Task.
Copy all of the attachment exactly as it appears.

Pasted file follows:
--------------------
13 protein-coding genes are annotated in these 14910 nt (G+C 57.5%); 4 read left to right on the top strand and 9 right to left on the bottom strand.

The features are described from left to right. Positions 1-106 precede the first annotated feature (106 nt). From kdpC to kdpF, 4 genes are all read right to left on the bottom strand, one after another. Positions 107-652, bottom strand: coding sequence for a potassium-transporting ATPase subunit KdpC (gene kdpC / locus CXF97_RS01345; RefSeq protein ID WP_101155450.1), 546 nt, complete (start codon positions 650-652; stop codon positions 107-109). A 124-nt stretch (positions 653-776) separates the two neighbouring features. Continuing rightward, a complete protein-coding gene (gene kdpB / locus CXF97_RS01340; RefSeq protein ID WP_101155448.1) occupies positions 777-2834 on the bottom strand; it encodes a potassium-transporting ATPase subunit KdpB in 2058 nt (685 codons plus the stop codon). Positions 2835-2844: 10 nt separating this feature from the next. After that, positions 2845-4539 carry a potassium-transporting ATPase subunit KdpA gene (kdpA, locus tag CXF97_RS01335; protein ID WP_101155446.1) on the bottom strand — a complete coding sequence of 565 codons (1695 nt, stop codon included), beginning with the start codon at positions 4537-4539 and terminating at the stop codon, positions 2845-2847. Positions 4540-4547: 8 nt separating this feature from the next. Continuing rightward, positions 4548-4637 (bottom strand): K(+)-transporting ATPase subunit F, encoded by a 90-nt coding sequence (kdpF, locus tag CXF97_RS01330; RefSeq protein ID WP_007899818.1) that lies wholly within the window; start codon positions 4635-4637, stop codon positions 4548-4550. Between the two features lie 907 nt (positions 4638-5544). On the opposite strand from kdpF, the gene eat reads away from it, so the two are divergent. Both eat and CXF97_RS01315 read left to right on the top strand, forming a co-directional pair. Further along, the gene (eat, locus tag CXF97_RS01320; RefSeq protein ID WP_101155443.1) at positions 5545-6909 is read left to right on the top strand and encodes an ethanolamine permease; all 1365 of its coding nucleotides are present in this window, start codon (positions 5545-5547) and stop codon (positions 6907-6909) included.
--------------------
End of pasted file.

13 protein-coding genes are annotated in these 14910 nt (G+C 57.5%); 4 read left to right on the top strand and 9 right to left on the bottom strand.

The features are described from left to right. Positions 1-106 precede the first annotated feature (106 nt). From kdpC to kdpF, 4 genes are all read right to left on the bottom strand, one after another. Positions 107-652, bottom strand: coding sequence for a potassium-transporting ATPase subunit KdpC (gene kdpC / locus CXF97_RS01345; RefSeq protein ID WP_101155450.1), 546 nt, complete (start codon positions 650-652; stop codon positions 107-109). A 124-nt stretch (positions 653-776) separates the two neighbouring features. Continuing rightward, a complete protein-coding gene (gene kdpB / locus CXF97_RS01340; RefSeq protein ID WP_101155448.1) occupies positions 777-2834 on the bottom strand; it encodes a potassium-transporting ATPase subunit KdpB in 2058 nt (685 codons plus the stop codon). Positions 2835-2844: 10 nt separating this feature from the next. After that, positions 2845-4539 carry a potassium-transporting ATPase subunit KdpA gene (kdpA, locus tag CXF97_RS01335; protein ID WP_101155446.1) on the bottom strand — a complete coding sequence of 565 codons (1695 nt, stop codon included), beginning with the start codon at positions 4537-4539 and terminating at the stop codon, positions 2845-2847. Positions 4540-4547: 8 nt separating this feature from the next. Continuing rightward, positions 4548-4637 (bottom strand): K(+)-transporting ATPase subunit F, encoded by a 90-nt coding sequence (kdpF, locus tag CXF97_RS01330; RefSeq protein ID WP_007899818.1) that lies wholly within the window; start codon positions 4635-4637, stop codon positions 4548-4550. Between the two features lie 907 nt (positions 4638-5544). On the opposite strand from kdpF, the gene eat reads away from it, so the two are divergent. Both eat and CXF97_RS01315 read left to right on the top strand, forming a co-directional pair. Further along, the gene (eat, locus tag CXF97_RS01320; RefSeq protein ID WP_101155443.1) at positions 5545-6909 is read left to right on the top strand and encodes an ethanolamine permease; all 1365 of its coding nucleotides are present in this window, start codon (positions 5545-5547) and stop codon (positions 6907-6909) included.